On the Feedy Sea of Poetry: From the Sprawl of Les Murray to Deathlessness and Inner Violence in “Deciduous” by Tess Barry from issue 299.2

I enjoyed writer and MFA Carlow University Pittsburgh’s graduate Tess Barry’s response to both Goethe and Les Murray, and her responses to Irish poets Mark Roper and Thomas McCarthy, but mostly I enjoyed her article. This is taken from the North American Review.

Obsessed with the magic of words—their essence and their sound—I fell in love with the word de cid u ous when it fortuitously crossed my path. I embedded it like a seed. I imagined it as a poem. Its very sound parallels its meaning: a falling off, a shedding that also implies a continuing, a renewal – dying yet deathless.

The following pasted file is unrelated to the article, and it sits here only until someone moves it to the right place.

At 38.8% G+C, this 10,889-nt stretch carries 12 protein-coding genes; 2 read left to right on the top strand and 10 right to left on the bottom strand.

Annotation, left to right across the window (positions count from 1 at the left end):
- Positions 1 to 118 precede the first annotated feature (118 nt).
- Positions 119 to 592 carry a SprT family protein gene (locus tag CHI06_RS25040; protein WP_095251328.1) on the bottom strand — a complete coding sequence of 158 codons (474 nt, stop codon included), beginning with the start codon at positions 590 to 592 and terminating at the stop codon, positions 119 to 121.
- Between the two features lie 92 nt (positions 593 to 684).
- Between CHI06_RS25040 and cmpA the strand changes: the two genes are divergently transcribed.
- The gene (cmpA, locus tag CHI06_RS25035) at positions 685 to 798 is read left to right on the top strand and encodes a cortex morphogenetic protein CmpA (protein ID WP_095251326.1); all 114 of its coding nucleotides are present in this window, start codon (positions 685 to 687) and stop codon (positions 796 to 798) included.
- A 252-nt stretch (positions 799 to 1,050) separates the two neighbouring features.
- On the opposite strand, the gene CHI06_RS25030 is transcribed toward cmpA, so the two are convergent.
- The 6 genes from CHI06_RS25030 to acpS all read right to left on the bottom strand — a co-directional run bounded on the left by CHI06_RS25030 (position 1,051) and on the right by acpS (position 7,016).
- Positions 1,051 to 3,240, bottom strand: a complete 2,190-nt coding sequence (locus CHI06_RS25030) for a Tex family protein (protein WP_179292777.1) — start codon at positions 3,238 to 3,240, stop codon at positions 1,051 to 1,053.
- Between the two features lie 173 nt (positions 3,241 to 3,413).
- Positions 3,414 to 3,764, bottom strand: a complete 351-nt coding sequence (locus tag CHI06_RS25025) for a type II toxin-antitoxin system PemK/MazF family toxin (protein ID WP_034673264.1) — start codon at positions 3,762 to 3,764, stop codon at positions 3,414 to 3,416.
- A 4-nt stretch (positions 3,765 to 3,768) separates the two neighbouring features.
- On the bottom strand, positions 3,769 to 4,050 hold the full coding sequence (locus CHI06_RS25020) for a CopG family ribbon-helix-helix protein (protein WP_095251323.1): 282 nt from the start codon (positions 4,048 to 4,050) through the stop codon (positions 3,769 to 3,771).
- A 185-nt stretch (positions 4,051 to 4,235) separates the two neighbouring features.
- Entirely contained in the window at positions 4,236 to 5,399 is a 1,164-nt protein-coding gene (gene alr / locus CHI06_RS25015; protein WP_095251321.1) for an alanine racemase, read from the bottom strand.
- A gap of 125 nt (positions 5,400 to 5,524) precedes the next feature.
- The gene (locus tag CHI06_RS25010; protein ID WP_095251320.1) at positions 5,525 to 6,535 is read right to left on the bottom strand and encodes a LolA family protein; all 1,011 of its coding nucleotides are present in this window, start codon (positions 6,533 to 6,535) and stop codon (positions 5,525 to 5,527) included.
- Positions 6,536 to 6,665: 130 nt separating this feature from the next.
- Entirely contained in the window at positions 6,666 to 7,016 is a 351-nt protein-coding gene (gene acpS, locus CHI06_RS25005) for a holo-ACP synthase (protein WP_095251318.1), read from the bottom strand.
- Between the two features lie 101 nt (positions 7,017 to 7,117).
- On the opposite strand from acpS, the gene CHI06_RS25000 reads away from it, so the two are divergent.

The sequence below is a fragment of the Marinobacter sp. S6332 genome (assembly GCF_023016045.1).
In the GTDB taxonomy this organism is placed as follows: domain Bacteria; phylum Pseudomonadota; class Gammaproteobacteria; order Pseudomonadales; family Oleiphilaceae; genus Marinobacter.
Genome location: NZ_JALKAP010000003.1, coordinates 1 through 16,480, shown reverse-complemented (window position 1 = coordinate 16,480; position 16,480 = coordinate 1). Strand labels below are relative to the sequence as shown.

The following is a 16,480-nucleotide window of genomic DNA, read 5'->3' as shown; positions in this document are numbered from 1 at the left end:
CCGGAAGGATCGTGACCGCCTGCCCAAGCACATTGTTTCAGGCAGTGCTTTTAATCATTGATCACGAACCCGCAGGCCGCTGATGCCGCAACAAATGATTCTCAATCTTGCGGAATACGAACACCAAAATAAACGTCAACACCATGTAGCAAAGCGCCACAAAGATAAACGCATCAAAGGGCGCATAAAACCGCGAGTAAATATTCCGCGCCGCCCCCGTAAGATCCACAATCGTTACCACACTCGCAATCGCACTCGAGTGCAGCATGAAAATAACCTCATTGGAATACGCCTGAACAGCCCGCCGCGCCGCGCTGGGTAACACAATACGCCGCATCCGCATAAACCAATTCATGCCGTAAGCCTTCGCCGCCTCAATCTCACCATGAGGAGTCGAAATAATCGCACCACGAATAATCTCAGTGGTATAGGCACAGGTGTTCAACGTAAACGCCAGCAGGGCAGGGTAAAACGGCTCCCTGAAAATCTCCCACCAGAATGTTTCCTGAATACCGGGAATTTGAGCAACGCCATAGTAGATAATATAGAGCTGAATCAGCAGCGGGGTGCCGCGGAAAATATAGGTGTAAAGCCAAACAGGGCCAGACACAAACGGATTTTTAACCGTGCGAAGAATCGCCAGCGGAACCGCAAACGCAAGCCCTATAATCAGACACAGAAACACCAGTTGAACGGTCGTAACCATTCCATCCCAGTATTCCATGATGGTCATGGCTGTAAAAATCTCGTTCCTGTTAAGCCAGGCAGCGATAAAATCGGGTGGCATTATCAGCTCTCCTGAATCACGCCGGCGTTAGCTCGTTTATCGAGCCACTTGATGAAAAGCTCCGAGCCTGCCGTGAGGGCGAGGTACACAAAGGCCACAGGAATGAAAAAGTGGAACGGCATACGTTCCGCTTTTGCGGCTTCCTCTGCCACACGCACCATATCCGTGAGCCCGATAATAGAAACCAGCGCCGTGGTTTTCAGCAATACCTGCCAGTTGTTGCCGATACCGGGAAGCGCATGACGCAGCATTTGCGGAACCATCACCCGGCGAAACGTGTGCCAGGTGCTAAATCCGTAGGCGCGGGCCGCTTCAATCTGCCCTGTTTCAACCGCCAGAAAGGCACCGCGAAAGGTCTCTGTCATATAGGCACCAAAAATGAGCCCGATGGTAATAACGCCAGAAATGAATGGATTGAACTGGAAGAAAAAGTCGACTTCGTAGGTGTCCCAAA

I love the thought of deciduous parts of trees, of shrubs, of insects. I live in the Eastern United States where we have full seasons (or did before climate change). With luck, our trees turn brilliant shades of colors in autumn. Autumn brings shedding of leaves, suggests an in-between essence. As leaves begin to turn and fall, the earth feels as though a portal has been opened between this world and the next, between life and death. Autumn is a time of mystery.

Blog Photo Tess Barry blog

“Migratory,” a poem by Les Murray, inspired…

View original post 1,190 more words

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